The first of two programmes about the First World War, presented by legendary BBC correspondent Kate Adie and filmed in the North East, is broadcast on Monday.


Kate, who grew up in Sunderland, visited BAE Systems Munitions’ new £75m plant in Washington and the site of its historic factory in Birtley when she returned to the region to film in March.


The Killing Factories is part of the BBC’s World War One At Home series and tells the story of the urgent construction in 1915 of munitions factories like Birtley in response to the so-called “Shell Scandal” – the public outcry, which brought down the government, at the shortage of ammunition.


With men away at war the new factories employed thousands of women and – in the North East wounded and exiled Belgian soldiers – to produce the millions of artillery shells needed for the front.

The programme focuses on an explosion at a munitions factory near Nottingham in 1918 which killed 140 people and, using present day military expertise, asks whether it was an accident or sabotage as was suspected at the time.

Kate, who is the author of a book about the role of women in The First World War, filmed at BAE Systems Washington to demonstrate how the safety and working conditions of modern munitions factories are unrecognisable from those built in 1915.

“It’s just impossible to consider it’s the same sort of process. You could eat your dinner off the floor here. It’s fantastically ordered. It’s not particularly noisy and there are shiny machines picking up all the heavy stuff,” she said.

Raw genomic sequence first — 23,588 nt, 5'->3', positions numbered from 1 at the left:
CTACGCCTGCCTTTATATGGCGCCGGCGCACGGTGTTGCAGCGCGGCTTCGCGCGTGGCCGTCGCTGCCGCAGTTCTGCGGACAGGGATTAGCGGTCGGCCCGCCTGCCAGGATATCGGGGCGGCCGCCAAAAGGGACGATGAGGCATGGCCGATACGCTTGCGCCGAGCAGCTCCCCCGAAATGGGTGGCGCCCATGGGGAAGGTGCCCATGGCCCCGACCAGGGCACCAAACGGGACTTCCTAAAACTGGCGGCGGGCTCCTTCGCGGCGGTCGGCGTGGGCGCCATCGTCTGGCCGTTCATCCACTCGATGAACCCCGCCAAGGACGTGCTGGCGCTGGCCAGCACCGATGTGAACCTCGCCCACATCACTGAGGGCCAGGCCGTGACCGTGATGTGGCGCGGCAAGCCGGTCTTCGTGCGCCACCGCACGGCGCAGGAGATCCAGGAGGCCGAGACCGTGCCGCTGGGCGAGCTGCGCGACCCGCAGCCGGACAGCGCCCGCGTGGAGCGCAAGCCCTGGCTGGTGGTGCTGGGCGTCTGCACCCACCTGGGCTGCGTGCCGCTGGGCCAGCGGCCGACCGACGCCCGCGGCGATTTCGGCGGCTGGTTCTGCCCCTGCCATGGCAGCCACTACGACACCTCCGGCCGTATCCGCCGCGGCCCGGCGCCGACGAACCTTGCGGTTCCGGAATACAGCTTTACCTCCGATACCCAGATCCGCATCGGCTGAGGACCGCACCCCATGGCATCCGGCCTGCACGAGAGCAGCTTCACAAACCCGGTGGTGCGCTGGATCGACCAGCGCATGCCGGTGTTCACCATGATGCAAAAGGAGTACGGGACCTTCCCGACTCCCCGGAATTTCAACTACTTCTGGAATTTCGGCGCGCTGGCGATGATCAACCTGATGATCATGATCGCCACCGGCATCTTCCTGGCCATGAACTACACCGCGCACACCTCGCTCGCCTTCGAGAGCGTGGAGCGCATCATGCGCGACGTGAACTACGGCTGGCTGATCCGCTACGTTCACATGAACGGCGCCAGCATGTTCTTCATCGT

Kate believes the deployment of women in munitions factories played a major step in changing society: “This was the first time, in 1914, that the whole of the country was – whether they liked it or not – involved in the war effort. In the North East there were women in their thousands on Tyneside and right through County Durham who streamed towards the munitions factories. They did all kinds of jobs that they had never done before.”

The second programme, to be broadcast later in the summer, looks in depth at the role of women in the First World War. Both programmes use material produced by Northumberland-based Newsmaker PR and Video Production Ltd which was commissioned by BAE Systems to make a film about the history of the Birtley factory which closed in 2012. A shortened version of that film, which features an interview with Kate Adie, has been given to all schools in the Birtley area.

BAE Systems Munitions Head of Communications Andy Mann said: “We were delighted to be able to assist the BBC and Kate Adie in the production of these programmes. The contribution that the munitions workers made – and still make – in support of our armed forces should never be overlooked.”

The Killing Factories is broadcast at 7.30pm on Monday 2 June on BBC One in the East Midlands. It will be shown on BBC Four later in the year.